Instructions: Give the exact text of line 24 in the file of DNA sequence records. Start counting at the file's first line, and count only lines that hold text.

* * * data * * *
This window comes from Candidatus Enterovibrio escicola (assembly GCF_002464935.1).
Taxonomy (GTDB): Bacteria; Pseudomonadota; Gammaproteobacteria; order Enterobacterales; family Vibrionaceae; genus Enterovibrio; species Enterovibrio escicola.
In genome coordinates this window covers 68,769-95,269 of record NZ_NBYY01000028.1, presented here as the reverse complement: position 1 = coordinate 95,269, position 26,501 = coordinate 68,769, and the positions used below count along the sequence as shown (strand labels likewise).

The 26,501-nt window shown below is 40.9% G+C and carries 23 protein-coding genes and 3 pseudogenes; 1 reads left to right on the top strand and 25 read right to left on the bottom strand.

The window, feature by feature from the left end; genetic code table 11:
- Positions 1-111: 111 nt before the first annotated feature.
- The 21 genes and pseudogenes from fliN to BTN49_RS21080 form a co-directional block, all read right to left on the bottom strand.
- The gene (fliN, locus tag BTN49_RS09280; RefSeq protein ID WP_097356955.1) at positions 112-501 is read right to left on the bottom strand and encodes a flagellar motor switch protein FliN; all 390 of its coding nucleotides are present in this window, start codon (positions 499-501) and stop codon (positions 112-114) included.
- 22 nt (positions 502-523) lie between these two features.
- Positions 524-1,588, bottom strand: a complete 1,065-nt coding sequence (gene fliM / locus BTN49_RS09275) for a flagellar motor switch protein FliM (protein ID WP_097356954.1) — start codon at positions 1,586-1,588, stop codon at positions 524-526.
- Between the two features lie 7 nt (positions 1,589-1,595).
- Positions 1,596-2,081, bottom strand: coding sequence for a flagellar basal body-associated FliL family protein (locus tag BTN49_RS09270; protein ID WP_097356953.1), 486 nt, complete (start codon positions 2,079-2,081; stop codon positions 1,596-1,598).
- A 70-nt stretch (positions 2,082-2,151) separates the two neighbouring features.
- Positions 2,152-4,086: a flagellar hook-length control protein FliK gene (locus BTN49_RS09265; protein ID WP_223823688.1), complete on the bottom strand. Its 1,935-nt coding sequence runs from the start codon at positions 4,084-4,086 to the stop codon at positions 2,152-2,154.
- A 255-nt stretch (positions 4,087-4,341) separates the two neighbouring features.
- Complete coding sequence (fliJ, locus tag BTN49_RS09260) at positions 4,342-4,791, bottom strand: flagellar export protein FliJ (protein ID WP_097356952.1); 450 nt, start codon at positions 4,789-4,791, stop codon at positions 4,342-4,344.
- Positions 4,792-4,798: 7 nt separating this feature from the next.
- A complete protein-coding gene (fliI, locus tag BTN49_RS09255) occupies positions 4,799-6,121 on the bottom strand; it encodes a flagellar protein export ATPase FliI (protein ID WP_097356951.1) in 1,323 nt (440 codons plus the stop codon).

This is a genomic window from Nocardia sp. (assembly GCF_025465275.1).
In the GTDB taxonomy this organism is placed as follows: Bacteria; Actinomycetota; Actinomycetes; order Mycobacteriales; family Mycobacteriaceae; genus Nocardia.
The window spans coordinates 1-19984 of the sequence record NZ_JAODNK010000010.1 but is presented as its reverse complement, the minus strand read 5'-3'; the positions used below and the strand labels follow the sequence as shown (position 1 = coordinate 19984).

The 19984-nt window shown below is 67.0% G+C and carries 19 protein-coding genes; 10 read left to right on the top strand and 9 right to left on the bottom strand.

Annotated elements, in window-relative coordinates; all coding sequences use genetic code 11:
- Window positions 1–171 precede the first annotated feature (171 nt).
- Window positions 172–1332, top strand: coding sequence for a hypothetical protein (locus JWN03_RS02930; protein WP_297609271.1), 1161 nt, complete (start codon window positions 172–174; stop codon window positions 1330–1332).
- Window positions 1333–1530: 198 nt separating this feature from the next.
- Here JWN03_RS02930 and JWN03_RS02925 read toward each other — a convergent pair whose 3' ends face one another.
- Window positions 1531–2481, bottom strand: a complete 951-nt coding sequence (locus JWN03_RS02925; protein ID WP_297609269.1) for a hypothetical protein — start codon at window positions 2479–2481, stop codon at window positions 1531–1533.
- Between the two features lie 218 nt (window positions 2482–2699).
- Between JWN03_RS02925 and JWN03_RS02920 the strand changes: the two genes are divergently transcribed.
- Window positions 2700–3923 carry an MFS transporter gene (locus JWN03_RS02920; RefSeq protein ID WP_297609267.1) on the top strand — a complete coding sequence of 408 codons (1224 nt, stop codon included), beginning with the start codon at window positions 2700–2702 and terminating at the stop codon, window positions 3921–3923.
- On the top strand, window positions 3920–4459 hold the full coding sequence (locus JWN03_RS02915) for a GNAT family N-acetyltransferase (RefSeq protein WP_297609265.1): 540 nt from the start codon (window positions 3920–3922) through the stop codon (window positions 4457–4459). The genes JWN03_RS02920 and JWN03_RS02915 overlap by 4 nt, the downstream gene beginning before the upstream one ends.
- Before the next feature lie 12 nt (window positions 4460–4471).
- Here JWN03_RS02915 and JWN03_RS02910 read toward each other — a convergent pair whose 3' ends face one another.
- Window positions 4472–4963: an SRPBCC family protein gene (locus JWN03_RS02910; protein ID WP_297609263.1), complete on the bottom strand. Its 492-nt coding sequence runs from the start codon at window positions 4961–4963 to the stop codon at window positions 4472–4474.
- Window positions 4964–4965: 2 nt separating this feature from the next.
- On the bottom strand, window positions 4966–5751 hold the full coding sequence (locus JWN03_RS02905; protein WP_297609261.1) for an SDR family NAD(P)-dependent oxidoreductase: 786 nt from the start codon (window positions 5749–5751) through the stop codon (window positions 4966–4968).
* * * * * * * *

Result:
- Window positions 1–171 precede the first annotated feature (171 nt).